|Originally posted by sardonyx247:|
When I went to drilled and slotted rotors all my brake fade went away, so there is some truth to it. Drilled and or slotted = more surface area for heat to dissipate, and less surface area on the pads for more friction. Don't knock it until you tried it. I wouldn't say it stopped quicker, but the fade went away.
I have tried it. I also have been in many tech semiars from major brake suppliers that tell us they are for cosmetic use only.
In fact the head of EBC said he will never sell a drilled rotor because they are problem prone and they do not increase cooling in anyway. He said on a street car the heat sink effect of the extra metal to absorbe and transfer the heat is much more effective on a solid rotor. I think he would know something about brakes.
He also added that the reason many companies sell them is to make money nothing else. They are major profit products because people have been duped enough they do not have to make crazy claims. He sells a dimpled one for profit reasons.
Note too that most racing cars use at best a grove-ed J to clean the rotors of debris at best. Look at NASCAR, IMSA, Indy, F1. WEC etc. none use a drilled rotor. In fact many track time places discourage them to due to failures.
At one time organic pads out gassed and they also needed to reduce unsprung weight on cars and this is how they used to do it. No longer do they do this.
Many people still believe it and some companies will try to market it as such but if you dig down and really see what the most potent cars in the world use in racing they no longer drill them.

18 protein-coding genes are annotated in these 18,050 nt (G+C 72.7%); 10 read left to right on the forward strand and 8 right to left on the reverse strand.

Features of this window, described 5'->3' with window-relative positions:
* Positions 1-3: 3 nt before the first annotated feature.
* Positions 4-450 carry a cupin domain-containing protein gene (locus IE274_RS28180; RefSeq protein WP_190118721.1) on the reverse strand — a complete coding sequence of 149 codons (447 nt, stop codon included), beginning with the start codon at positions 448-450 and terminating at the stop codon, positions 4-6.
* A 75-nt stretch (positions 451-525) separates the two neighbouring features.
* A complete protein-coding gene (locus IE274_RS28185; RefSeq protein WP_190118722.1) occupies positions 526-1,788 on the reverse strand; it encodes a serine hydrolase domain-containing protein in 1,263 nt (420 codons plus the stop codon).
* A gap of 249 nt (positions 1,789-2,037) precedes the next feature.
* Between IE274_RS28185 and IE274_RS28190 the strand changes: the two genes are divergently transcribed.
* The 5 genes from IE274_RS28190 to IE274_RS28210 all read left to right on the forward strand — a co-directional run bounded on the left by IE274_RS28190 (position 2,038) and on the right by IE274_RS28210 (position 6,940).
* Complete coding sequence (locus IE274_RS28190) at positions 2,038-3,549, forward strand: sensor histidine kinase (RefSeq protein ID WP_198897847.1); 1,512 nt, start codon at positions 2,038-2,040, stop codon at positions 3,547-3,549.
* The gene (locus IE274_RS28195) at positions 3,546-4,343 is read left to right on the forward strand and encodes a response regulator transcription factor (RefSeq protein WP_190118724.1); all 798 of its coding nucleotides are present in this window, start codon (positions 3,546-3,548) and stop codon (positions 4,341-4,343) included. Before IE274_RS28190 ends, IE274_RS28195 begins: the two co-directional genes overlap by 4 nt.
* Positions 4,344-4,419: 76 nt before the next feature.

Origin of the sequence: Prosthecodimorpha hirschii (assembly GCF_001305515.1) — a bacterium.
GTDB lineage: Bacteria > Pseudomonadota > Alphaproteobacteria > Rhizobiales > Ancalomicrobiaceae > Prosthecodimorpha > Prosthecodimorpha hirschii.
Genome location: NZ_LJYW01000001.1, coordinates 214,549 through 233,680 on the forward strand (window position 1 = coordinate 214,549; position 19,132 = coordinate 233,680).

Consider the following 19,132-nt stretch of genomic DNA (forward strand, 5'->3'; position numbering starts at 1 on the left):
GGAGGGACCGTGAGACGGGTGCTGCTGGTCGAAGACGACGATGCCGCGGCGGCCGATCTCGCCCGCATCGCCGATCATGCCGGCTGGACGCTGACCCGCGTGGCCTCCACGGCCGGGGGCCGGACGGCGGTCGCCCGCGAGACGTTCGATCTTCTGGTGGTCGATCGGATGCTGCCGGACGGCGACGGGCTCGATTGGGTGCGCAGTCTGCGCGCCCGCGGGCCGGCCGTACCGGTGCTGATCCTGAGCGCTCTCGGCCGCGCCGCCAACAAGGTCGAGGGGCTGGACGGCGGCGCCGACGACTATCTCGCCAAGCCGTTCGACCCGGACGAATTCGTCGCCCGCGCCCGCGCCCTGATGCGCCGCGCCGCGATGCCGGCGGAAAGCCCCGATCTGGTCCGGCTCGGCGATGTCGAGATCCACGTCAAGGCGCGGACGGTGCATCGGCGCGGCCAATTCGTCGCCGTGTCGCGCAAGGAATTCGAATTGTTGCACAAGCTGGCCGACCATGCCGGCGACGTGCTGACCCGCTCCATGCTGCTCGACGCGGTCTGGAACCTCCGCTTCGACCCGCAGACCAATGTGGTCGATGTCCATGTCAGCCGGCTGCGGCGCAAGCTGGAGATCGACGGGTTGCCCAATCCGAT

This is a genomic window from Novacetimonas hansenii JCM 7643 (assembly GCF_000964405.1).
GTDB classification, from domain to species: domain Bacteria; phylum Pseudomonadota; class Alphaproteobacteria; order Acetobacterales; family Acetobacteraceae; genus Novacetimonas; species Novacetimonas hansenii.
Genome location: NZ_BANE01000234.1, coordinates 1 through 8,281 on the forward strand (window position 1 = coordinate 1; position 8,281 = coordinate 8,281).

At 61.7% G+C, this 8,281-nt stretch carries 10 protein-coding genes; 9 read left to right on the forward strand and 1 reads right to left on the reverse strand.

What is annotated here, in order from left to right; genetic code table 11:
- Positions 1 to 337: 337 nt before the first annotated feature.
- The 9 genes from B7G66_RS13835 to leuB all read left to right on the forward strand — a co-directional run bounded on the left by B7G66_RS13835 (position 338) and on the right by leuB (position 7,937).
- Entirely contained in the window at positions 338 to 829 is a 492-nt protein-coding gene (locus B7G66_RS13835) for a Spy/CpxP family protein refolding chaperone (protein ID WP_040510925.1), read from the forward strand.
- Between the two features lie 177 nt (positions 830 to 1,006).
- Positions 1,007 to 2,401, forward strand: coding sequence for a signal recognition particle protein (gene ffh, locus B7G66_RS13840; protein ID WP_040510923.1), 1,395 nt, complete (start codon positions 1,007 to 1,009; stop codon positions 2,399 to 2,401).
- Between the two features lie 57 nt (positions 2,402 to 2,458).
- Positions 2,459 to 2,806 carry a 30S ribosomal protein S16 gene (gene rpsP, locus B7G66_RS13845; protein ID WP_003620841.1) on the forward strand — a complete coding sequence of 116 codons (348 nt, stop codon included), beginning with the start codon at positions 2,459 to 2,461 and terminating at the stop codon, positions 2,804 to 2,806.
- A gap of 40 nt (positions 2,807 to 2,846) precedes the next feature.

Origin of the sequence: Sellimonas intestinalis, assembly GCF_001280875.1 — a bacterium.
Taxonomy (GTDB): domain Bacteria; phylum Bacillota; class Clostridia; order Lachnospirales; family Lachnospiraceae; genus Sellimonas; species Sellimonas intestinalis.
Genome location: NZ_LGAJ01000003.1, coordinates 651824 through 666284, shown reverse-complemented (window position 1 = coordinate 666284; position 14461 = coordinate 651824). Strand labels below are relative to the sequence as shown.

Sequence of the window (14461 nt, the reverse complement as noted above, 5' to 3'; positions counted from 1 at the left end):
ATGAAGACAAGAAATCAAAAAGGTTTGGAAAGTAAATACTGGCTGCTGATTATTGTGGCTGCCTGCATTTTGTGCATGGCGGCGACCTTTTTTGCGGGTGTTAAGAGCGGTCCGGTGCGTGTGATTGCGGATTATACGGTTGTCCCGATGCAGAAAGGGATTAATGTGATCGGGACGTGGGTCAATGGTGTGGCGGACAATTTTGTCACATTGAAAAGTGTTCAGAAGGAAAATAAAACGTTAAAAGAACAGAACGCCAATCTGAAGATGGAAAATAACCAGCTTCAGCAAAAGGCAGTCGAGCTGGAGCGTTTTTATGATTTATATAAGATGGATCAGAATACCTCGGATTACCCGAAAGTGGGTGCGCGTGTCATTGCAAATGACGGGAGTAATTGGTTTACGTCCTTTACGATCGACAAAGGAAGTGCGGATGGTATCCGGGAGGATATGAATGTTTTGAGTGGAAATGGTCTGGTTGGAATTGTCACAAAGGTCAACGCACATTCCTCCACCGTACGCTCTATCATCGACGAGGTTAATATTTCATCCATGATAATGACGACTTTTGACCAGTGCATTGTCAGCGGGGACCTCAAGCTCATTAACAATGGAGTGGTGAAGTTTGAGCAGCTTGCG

Here is what Wil Wood brakes has to say. I think they may know a little bit about braking. I deal with them often and never steered me wrong.
Q: What's the difference between slotted and drilled/slotted rotors? Which rotor will be best for my application?
PSlots or grooves in rotor faces are partly a carryover from the days of asbestos pads. Asbestos and other organic pads were prone to “glazing” and the slots tended to help “scrape or de-glaze” them. Also, cross-drilling and/or slotting the rotor for racing purposes was beneficial by providing a way to expel the gasses created when the bonding agents employed to manufacture the pads began to break down at extreme temperatures. This condition is often referred to as “outgassing.” When it does occur, the driver still has a good firm brake pedal, but a significant reduction in friction. Normally this only happens at temperatures witnessed in racing. However, with today’s race pad technology, “outgassing” is no longer a concern with pads designed for racing.
So in the final analysis, drilling and slotting rotors has become popular in street applications for their pure aesthetic value. Wilwood provides rotors slotted, drilled or plain. For most performance applications, slotted is the preferred choice. With certain pad material, slotting can help wipe away debris from between the pad and rotor as well as increasing the coefficient of friction between the rotor and the pad. A drilled rotor provides the same type of benefit, but is more susceptible to cracking under severe usage; however, for street and occasional light duty track use, they will work fine. For more severe applications, we recommend slotted rotors.http://www.wilwood.com/TechTip/TechFaqs.aspx
Odds of your brake improvment were more due to better pads or just rotors in better condition. Pads get old and degrade at a slow rate. Even the same pad new will not fade as easily do to less heat cycles and more material.
I would read up on reliable tech info. Don't knock it until you tried i
Also note slotted do have some benefits but not in cooling. They are the only real true upgrade if any,
But I can't complain as if people still want to pay more for drilled my profit sharing makes me happy either way. I am honest with a customer but if they choose to still buy them for performance that is all on my profit sharing. I tell them you want looks or better performance and just let them choose.